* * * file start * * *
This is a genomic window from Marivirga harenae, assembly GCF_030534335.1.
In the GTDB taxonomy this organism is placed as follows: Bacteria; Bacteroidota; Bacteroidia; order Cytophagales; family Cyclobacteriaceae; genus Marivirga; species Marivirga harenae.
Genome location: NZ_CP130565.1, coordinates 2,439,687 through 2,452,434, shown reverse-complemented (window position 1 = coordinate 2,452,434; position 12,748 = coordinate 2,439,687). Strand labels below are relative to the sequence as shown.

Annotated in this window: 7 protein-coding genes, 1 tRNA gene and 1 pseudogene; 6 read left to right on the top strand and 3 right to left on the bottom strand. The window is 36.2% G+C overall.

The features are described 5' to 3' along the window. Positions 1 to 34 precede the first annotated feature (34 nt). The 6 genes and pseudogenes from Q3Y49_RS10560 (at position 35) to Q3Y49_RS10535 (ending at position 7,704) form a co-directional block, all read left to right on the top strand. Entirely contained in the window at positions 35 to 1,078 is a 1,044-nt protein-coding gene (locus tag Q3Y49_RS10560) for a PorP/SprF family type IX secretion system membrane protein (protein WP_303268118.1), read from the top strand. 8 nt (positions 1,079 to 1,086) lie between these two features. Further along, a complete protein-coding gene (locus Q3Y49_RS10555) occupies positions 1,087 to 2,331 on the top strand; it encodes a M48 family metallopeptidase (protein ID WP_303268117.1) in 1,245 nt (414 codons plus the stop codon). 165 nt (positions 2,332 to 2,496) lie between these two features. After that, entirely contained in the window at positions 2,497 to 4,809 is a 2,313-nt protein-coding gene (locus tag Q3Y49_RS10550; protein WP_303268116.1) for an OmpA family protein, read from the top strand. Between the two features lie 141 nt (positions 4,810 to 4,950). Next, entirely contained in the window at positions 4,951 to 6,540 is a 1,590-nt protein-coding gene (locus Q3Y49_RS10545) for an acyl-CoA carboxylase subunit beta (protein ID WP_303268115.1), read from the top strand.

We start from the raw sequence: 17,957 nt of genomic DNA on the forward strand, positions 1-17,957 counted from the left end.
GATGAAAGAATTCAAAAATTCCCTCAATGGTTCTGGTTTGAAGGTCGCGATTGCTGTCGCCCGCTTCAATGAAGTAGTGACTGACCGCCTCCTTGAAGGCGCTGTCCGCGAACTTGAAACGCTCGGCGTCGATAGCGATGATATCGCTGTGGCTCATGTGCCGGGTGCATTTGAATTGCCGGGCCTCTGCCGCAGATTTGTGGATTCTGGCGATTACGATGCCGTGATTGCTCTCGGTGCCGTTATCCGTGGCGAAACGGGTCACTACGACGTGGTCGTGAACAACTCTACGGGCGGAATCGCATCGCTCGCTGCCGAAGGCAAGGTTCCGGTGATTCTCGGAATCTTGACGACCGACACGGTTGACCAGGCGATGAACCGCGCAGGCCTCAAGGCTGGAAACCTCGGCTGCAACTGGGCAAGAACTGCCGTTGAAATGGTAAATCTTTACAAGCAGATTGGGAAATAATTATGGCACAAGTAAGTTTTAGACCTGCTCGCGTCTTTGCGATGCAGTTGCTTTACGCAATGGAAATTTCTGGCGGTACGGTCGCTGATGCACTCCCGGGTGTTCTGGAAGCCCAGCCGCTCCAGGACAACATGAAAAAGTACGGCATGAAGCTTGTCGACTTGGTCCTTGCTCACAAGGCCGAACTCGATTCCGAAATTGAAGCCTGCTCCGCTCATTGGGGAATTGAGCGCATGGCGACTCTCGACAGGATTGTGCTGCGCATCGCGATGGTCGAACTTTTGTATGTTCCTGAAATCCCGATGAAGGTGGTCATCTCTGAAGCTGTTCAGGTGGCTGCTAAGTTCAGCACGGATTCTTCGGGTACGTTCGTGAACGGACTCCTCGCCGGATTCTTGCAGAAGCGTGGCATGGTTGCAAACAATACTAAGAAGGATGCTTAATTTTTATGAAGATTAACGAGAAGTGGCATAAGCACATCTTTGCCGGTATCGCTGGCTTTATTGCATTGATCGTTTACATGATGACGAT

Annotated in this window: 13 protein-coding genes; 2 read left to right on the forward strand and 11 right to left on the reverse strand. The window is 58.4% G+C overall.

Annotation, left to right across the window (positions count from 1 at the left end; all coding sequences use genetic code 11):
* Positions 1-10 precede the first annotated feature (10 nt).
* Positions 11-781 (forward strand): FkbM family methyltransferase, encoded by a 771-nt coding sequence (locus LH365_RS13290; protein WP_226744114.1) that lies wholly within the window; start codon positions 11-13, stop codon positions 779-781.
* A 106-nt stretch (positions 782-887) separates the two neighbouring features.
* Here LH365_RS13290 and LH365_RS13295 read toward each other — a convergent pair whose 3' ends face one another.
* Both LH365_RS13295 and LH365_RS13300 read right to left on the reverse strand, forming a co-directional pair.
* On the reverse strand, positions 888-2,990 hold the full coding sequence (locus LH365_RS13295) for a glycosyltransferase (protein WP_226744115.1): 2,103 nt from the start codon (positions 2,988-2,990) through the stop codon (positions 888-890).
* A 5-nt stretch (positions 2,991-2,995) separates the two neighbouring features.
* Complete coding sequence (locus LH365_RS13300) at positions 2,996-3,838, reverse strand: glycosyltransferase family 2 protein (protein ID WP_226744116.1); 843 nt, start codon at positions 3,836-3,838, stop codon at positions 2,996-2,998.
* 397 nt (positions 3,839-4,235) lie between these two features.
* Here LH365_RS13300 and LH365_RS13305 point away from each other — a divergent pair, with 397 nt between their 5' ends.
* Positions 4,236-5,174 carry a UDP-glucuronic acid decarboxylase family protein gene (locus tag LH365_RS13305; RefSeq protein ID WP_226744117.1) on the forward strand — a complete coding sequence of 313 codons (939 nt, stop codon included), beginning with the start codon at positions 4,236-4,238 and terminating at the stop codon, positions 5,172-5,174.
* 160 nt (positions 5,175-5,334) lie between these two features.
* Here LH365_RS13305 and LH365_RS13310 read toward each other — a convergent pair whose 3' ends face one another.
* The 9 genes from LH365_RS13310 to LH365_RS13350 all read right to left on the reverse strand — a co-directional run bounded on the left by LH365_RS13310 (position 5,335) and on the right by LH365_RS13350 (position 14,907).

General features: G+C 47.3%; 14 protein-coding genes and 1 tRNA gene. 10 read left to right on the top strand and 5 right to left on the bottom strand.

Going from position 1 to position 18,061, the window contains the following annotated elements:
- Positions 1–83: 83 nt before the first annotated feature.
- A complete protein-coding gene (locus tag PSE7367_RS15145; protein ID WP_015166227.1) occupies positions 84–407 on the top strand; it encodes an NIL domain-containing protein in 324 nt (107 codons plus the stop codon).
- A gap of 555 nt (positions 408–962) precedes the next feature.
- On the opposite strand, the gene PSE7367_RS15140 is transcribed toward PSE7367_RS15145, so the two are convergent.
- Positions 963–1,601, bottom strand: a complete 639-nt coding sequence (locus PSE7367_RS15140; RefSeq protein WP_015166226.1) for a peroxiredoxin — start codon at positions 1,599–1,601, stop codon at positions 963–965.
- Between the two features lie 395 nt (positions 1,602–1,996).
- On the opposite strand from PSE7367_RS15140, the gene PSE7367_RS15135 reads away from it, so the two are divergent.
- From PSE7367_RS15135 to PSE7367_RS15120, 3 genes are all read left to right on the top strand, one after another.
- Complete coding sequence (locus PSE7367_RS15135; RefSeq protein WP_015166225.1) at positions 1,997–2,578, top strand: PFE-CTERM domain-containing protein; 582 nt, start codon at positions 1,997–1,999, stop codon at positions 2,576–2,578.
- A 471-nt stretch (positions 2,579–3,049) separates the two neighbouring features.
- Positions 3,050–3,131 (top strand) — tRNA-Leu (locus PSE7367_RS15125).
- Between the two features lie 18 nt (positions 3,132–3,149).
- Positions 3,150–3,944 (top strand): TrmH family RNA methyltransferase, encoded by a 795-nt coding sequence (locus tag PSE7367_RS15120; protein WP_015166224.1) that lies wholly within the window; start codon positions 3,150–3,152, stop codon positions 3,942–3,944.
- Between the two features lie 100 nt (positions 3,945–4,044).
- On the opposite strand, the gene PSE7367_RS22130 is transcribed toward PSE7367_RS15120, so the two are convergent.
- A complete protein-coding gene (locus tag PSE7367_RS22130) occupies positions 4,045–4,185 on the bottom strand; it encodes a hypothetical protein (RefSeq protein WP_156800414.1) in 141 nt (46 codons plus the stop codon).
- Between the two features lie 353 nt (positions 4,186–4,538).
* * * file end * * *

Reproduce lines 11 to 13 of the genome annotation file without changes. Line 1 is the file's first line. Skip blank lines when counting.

* Positions 11-781 (forward strand): FkbM family methyltransferase, encoded by a 771-nt coding sequence (locus LH365_RS13290; protein WP_226744114.1) that lies wholly within the window; start codon positions 11-13, stop codon positions 779-781.
* A 106-nt stretch (positions 782-887) separates the two neighbouring features.
* Here LH365_RS13290 and LH365_RS13295 read toward each other — a convergent pair whose 3' ends face one another.